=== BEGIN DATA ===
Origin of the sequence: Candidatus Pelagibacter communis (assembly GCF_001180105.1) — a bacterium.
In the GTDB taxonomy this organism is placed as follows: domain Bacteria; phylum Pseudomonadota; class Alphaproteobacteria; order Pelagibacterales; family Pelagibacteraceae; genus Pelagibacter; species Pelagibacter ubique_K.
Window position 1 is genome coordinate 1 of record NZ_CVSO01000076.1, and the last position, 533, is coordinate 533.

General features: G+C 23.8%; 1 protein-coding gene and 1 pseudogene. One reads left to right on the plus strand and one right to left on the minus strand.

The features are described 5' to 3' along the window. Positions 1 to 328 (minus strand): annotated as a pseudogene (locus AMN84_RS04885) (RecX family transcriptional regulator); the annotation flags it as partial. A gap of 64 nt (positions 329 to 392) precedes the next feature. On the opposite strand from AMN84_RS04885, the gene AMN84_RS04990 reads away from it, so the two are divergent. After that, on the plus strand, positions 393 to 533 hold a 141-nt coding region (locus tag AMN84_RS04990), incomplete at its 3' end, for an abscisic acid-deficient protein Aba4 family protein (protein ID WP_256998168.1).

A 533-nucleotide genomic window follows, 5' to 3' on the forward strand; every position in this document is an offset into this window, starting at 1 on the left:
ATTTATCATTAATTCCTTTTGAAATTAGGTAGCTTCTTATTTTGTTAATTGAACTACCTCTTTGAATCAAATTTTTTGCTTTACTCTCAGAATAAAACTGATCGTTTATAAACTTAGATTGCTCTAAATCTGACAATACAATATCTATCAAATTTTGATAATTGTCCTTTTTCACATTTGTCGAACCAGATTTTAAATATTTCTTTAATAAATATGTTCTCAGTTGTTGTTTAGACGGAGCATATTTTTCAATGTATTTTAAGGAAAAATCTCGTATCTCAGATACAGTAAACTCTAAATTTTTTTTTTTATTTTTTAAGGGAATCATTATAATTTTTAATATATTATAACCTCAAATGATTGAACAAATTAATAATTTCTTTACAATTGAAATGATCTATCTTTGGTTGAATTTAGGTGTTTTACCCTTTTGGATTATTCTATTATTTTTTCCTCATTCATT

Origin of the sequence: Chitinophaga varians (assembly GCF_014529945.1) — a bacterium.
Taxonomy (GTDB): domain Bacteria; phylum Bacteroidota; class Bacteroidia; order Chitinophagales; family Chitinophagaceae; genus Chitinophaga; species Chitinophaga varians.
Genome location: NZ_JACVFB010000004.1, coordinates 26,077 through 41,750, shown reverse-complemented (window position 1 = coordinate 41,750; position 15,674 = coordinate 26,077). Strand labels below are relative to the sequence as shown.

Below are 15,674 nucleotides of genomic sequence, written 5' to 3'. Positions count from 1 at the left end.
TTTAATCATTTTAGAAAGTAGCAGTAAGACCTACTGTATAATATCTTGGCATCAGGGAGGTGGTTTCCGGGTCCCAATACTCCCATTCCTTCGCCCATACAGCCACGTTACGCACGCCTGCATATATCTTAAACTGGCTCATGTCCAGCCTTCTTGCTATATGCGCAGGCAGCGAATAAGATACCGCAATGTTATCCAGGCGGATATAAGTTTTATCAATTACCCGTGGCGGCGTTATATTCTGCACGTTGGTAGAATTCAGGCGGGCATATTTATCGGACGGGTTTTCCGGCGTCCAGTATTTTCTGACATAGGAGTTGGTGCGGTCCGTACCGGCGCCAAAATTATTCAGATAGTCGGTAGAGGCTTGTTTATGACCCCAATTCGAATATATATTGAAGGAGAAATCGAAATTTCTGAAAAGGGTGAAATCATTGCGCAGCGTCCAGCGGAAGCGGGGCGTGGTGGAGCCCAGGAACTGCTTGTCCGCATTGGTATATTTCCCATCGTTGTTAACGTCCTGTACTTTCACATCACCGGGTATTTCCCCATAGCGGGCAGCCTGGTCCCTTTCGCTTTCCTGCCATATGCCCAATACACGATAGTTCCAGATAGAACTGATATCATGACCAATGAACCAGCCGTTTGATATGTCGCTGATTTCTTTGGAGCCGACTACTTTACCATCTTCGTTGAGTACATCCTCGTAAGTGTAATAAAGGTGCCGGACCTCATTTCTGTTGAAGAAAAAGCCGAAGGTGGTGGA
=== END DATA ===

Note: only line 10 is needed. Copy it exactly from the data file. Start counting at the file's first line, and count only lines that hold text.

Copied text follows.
Genome location: NZ_JACVFB010000004.1, coordinates 26,077 through 41,750, shown reverse-complemented (window position 1 = coordinate 41,750; position 15,674 = coordinate 26,077). Strand labels below are relative to the sequence as shown.